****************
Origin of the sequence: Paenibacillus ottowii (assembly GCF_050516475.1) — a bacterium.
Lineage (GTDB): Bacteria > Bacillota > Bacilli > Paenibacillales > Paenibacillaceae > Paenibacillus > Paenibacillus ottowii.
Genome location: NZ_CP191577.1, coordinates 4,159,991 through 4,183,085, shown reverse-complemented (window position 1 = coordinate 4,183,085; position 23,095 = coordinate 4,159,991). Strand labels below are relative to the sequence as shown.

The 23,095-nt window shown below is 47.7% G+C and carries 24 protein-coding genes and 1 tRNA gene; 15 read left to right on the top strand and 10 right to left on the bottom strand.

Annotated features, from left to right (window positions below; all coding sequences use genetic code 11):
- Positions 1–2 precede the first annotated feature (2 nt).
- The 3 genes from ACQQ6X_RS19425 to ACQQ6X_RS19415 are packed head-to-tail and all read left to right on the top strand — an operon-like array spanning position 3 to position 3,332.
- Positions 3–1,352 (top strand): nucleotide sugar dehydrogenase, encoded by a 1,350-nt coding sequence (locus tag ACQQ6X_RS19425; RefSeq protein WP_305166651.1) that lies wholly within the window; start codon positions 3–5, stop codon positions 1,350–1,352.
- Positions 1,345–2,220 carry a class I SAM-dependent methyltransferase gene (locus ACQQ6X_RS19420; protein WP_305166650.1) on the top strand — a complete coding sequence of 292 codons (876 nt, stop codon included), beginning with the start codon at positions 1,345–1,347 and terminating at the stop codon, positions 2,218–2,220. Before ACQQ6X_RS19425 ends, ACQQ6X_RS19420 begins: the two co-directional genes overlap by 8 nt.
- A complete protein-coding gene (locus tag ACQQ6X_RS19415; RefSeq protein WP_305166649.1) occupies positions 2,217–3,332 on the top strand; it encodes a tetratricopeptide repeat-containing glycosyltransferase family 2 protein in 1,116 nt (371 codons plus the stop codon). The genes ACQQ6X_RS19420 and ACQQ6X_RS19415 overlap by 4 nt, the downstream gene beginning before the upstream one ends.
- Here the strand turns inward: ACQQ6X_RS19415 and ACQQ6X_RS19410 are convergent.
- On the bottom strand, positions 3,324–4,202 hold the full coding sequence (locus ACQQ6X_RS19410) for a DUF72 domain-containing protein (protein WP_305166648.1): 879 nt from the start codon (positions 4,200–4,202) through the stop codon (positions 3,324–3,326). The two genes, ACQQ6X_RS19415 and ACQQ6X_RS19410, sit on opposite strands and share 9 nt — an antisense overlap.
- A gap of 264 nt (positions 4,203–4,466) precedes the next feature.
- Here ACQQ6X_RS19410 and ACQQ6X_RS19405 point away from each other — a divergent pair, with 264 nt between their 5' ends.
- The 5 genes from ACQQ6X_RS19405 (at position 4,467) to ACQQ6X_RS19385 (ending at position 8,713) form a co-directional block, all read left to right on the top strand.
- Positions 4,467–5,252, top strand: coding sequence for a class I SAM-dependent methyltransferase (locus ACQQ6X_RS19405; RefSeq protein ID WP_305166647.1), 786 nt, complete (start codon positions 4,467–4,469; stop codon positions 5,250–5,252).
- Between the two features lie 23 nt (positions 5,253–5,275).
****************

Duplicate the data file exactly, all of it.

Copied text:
Origin of the sequence: Paenibacillus ottowii (assembly GCF_050516475.1) — a bacterium.
Lineage (GTDB): Bacteria > Bacillota > Bacilli > Paenibacillales > Paenibacillaceae > Paenibacillus > Paenibacillus ottowii.
Genome location: NZ_CP191577.1, coordinates 4,159,991 through 4,183,085, shown reverse-complemented (window position 1 = coordinate 4,183,085; position 23,095 = coordinate 4,159,991). Strand labels below are relative to the sequence as shown.

The 23,095-nt window shown below is 47.7% G+C and carries 24 protein-coding genes and 1 tRNA gene; 15 read left to right on the top strand and 10 right to left on the bottom strand.

Annotated features, from left to right (window positions below; all coding sequences use genetic code 11):
- Positions 1–2 precede the first annotated feature (2 nt).
- The 3 genes from ACQQ6X_RS19425 to ACQQ6X_RS19415 are packed head-to-tail and all read left to right on the top strand — an operon-like array spanning position 3 to position 3,332.
- Positions 3–1,352 (top strand): nucleotide sugar dehydrogenase, encoded by a 1,350-nt coding sequence (locus tag ACQQ6X_RS19425; RefSeq protein WP_305166651.1) that lies wholly within the window; start codon positions 3–5, stop codon positions 1,350–1,352.
- Positions 1,345–2,220 carry a class I SAM-dependent methyltransferase gene (locus ACQQ6X_RS19420; protein WP_305166650.1) on the top strand — a complete coding sequence of 292 codons (876 nt, stop codon included), beginning with the start codon at positions 1,345–1,347 and terminating at the stop codon, positions 2,218–2,220. Before ACQQ6X_RS19425 ends, ACQQ6X_RS19420 begins: the two co-directional genes overlap by 8 nt.
- A complete protein-coding gene (locus tag ACQQ6X_RS19415; RefSeq protein WP_305166649.1) occupies positions 2,217–3,332 on the top strand; it encodes a tetratricopeptide repeat-containing glycosyltransferase family 2 protein in 1,116 nt (371 codons plus the stop codon). The genes ACQQ6X_RS19420 and ACQQ6X_RS19415 overlap by 4 nt, the downstream gene beginning before the upstream one ends.
- Here the strand turns inward: ACQQ6X_RS19415 and ACQQ6X_RS19410 are convergent.
- On the bottom strand, positions 3,324–4,202 hold the full coding sequence (locus ACQQ6X_RS19410) for a DUF72 domain-containing protein (protein WP_305166648.1): 879 nt from the start codon (positions 4,200–4,202) through the stop codon (positions 3,324–3,326). The two genes, ACQQ6X_RS19415 and ACQQ6X_RS19410, sit on opposite strands and share 9 nt — an antisense overlap.
- A gap of 264 nt (positions 4,203–4,466) precedes the next feature.
- Here ACQQ6X_RS19410 and ACQQ6X_RS19405 point away from each other — a divergent pair, with 264 nt between their 5' ends.
- The 5 genes from ACQQ6X_RS19405 (at position 4,467) to ACQQ6X_RS19385 (ending at position 8,713) form a co-directional block, all read left to right on the top strand.
- Positions 4,467–5,252, top strand: coding sequence for a class I SAM-dependent methyltransferase (locus ACQQ6X_RS19405; RefSeq protein ID WP_305166647.1), 786 nt, complete (start codon positions 4,467–4,469; stop codon positions 5,250–5,252).
- Between the two features lie 23 nt (positions 5,253–5,275).